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Old 01-07-2004, 09:33 AM   #1
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dent removal

hello....

next step.....ive just got done gutting the interior and now am looking at which way to approach fixing some exterior dents..here are my options as i see it-

-remove interior wall panels and push them out{dont know what tool to use though}
-pull them out from outside{dont know what tool to use though}
-last resort ave someone do it for us{thats no fun}

any insight would be greatly appreciated

rich
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Old 01-07-2004, 11:12 AM   #2
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I seldom pay much attention to a lot of the junk they sell on those infomercials on TV, but this item stuck out as possibly being decent for handling some dents on an Airstream. If a dent has a crease through it too, I doubt there's much that can be done. But, small pressure dents may be remedied with one of these:

The Ding King

I have seen them used in auto body shops (not this particular brand but, a similar tool with the same function).
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Old 01-07-2004, 11:38 AM   #3
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There is a lot of information on this topic in the archives. Use the search feature, enter the word "dent", and choose to restrict the search to "exterior restoration forum". There is a lot of very good information to be had there.

Mark
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Old 01-07-2004, 01:58 PM   #4
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Unhappy Item discontinued

Quote:
Originally posted by nds
I seldom pay much attention to a lot of the junk they sell on those infomercials on TV, but this item stuck out as possibly being decent for handling some dents on an Airstream. If a dent has a crease through it too, I doubt there's much that can be done. But, small pressure dents may be remedied with one of these:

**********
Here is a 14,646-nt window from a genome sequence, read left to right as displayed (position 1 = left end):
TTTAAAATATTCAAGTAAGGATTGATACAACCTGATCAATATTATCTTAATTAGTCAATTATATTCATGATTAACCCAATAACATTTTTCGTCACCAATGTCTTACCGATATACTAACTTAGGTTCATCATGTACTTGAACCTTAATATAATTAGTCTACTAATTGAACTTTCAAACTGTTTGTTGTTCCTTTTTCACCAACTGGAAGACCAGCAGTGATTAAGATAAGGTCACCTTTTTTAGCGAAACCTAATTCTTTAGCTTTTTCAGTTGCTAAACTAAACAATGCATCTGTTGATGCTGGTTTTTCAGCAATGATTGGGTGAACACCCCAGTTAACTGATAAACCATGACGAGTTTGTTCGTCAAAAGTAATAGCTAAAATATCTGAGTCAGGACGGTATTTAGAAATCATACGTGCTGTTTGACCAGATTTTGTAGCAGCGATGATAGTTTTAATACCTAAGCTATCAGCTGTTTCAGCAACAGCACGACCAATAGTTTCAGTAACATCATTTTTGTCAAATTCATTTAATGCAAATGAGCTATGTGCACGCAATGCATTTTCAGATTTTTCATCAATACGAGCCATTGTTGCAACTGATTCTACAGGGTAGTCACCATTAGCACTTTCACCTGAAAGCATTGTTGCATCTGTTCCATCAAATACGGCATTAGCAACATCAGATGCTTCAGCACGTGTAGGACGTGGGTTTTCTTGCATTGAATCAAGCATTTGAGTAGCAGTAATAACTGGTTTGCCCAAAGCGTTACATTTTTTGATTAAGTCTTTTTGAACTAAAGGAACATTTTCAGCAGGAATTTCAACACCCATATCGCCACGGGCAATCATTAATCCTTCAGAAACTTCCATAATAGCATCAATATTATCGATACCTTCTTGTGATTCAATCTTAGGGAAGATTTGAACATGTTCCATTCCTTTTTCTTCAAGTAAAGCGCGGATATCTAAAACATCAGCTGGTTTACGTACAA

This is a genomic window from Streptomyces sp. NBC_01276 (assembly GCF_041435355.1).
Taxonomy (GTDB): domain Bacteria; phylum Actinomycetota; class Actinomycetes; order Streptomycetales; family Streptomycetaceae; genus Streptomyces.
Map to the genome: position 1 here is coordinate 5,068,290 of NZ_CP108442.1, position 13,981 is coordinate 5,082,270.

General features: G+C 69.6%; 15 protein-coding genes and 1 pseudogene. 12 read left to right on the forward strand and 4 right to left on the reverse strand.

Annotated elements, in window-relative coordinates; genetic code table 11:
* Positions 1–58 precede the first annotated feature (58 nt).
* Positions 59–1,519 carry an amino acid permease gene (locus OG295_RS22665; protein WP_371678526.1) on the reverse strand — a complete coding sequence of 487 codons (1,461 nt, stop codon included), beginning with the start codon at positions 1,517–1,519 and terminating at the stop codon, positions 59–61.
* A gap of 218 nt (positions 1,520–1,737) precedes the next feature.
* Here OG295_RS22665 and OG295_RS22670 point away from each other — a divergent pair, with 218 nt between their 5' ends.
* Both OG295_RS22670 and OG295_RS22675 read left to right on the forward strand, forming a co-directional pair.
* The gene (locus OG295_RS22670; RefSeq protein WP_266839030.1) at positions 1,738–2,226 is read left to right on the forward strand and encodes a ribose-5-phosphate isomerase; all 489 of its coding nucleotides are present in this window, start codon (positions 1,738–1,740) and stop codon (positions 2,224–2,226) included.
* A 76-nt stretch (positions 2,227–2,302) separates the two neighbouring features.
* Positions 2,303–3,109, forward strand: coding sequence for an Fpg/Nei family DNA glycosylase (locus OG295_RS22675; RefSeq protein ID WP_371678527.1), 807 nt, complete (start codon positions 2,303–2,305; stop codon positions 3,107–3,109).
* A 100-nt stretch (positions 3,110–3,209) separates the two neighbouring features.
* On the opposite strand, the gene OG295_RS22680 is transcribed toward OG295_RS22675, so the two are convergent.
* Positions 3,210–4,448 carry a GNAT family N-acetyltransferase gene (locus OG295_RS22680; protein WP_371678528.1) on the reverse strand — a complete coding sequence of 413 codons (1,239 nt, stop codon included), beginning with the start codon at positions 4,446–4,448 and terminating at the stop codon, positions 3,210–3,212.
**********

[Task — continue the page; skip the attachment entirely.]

The Ding King

I have seen them used in auto body shops (not this particular brand but, a similar tool with the same function).
nds,
for whatever reason the Ding King is a discontinued item and is not available from the link you provided. I am sure some one else makes a similar product.

If you can reach the dents from the inside you need to start at the outside edges of the dents and using a piece of hardwood in various shapes, hammer handles are a good example, start pushing the dents out slowly working around the dent, take it easy and don't over do it. After you have gotten all but the smallest dings out, then you can use a heat gun on a medium setting and again gently heat the dents and they will work themselves out. The key is to take it slowly and work around the dent.

Aaron
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Old 01-07-2004, 02:02 PM   #5
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Depending on the size of the dents, according to Andy of Inland, the cold and warm seasonal changes iron some of the small ones out. Never seen it happen though.....
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Old 01-07-2004, 06:16 PM   #6
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I heated a small dent with a hair dryer, then pushed it from the inside with a rubber mallet head, using a lever to get some pressure. Got a lot of it out. I want to try the "fix a dent" guys who do paintless dent removal to get the rest, its a small golf ball like dent.
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Old 01-07-2004, 11:48 PM   #7
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Alan,

Would this be something you would suggest for plastic coat aluminum or just coaches that have clearcoats?

It would be my guess that such a procedure could damage the plastic coat if not done just right.

What do you think?

Eric
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Old 01-09-2004, 09:41 AM   #8
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thanks

thanks for the archive hint....didnt know about that..theres alot of info there
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Old 01-14-2004, 01:45 PM   #9
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I wouldn't think the heat would injure plasticoat- its really the same as clear coat, just a different name.
Mine is plasticoated, although I was careful to keep the heat to a minimum. Andy form Inland once mentioned parking in strong sunlight to warm the area.
I really would like to try fix-a-dent or some such outfit and see how they do. I have used them on expensive cars , and the work was undetectable.
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